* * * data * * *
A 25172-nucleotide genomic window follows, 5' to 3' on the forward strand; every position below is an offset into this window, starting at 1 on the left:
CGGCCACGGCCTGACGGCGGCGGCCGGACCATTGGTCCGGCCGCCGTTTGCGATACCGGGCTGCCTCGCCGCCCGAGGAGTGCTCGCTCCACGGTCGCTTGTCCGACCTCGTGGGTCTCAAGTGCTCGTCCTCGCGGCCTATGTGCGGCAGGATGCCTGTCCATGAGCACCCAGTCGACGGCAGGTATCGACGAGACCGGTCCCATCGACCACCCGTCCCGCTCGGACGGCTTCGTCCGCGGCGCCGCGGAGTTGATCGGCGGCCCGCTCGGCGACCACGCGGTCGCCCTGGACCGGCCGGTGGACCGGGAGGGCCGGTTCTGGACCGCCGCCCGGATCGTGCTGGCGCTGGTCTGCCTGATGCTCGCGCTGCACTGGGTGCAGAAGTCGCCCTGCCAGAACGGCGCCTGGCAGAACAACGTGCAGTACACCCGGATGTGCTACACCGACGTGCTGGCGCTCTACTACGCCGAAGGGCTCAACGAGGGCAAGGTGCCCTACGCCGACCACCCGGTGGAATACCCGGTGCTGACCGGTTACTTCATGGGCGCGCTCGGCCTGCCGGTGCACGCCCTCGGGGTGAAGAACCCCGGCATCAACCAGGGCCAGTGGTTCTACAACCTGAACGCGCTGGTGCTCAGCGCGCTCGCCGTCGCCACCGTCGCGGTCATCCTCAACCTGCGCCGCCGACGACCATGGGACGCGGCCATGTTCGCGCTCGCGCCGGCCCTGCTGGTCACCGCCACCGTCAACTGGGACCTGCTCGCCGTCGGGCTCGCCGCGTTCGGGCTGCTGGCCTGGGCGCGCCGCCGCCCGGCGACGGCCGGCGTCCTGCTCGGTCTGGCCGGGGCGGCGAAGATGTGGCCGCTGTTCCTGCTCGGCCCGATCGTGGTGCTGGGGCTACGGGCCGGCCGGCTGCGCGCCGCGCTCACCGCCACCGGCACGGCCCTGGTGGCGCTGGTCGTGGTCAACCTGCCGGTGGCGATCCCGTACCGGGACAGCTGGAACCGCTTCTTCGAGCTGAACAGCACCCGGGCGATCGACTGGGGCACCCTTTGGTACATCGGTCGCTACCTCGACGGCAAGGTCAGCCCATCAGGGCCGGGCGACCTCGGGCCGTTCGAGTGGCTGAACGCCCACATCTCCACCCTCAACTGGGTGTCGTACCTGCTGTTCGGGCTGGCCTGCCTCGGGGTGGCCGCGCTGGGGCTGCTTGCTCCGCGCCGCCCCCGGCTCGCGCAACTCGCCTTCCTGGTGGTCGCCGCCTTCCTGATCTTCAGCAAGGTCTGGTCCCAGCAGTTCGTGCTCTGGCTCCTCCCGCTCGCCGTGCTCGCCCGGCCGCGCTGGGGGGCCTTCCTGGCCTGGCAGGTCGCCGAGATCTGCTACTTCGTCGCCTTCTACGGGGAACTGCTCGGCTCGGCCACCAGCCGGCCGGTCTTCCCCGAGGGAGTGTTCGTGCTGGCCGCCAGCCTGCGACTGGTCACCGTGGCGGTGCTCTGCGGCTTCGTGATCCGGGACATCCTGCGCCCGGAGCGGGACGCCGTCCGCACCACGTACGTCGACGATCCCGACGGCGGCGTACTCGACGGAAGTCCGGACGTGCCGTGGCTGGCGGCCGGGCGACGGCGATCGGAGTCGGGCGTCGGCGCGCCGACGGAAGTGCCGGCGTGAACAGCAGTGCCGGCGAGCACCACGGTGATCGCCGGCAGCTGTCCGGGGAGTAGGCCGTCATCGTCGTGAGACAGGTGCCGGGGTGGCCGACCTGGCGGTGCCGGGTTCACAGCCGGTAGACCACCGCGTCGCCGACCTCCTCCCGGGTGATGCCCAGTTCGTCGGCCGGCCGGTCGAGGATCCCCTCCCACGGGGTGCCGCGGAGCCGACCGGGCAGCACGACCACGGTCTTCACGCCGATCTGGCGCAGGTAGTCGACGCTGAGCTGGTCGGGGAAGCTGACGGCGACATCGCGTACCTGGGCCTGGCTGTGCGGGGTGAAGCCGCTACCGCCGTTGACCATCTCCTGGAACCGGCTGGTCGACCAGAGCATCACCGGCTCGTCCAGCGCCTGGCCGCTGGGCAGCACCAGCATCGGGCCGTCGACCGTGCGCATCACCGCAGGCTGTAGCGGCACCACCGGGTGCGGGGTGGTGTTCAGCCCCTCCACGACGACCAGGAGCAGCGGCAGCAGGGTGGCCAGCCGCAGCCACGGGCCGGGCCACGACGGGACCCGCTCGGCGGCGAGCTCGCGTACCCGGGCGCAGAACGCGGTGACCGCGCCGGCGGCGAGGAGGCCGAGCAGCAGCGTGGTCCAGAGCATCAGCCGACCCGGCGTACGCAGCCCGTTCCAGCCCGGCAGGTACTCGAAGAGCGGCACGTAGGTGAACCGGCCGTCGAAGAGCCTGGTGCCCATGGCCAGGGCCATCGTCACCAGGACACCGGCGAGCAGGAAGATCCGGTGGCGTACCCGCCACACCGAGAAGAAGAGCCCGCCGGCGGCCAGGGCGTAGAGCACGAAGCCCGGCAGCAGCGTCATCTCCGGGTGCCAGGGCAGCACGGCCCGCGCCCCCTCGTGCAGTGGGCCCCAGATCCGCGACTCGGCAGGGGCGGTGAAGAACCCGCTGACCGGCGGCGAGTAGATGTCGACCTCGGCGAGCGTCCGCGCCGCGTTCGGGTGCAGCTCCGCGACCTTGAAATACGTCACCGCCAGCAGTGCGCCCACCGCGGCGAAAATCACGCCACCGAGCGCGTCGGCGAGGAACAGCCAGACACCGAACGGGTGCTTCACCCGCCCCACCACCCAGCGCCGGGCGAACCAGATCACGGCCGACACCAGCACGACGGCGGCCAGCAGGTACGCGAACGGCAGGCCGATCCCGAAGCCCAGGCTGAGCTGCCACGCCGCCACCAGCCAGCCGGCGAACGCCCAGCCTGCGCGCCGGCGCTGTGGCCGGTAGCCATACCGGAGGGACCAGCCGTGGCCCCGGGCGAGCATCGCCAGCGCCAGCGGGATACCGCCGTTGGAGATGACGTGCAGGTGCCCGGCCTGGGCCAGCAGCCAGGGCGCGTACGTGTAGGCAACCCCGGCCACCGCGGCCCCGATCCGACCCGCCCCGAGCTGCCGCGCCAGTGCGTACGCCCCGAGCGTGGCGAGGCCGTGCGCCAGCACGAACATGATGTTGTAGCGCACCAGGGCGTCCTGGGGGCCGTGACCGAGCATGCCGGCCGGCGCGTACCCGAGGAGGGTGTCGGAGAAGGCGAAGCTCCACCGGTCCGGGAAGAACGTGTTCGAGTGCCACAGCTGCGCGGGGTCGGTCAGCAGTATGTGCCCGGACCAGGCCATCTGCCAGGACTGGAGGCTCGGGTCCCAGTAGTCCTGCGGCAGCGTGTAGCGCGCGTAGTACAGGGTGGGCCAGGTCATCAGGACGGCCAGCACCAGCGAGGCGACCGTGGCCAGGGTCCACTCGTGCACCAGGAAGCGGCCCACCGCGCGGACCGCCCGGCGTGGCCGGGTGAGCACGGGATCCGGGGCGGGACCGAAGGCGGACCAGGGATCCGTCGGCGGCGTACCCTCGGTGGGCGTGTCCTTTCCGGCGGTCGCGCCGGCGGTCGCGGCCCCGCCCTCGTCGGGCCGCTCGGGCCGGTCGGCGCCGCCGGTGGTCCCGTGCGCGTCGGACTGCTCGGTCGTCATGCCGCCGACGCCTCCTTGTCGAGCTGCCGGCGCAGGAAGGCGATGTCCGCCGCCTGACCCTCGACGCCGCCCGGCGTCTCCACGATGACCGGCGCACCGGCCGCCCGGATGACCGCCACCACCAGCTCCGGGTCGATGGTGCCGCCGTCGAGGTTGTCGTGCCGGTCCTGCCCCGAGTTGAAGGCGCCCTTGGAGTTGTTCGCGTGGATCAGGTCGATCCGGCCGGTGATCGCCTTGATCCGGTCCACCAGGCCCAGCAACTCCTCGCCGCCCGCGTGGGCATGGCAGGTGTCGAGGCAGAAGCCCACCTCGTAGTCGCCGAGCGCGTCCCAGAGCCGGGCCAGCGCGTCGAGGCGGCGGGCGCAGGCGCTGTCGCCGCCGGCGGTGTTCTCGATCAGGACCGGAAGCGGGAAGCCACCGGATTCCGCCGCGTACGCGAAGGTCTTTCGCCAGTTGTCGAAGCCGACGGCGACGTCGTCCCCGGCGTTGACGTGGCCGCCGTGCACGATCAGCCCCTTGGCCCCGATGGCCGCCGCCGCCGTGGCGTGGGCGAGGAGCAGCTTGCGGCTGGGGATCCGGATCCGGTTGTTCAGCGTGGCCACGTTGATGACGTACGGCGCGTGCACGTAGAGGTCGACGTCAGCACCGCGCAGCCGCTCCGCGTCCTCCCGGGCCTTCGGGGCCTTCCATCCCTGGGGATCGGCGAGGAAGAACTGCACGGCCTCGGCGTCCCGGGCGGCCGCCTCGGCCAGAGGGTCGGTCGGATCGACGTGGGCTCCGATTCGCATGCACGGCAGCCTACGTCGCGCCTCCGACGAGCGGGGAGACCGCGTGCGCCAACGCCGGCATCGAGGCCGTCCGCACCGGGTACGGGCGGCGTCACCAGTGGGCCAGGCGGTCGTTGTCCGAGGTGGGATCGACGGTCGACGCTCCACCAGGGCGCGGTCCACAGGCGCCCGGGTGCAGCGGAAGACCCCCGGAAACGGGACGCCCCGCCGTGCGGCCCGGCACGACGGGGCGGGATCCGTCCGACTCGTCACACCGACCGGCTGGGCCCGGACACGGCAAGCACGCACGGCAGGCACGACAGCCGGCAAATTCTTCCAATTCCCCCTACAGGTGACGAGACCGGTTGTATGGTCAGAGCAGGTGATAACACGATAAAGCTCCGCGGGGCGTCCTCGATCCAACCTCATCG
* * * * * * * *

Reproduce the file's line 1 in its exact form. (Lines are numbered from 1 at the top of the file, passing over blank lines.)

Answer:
A 25172-nucleotide genomic window follows, 5' to 3' on the forward strand; every position below is an offset into this window, starting at 1 on the left: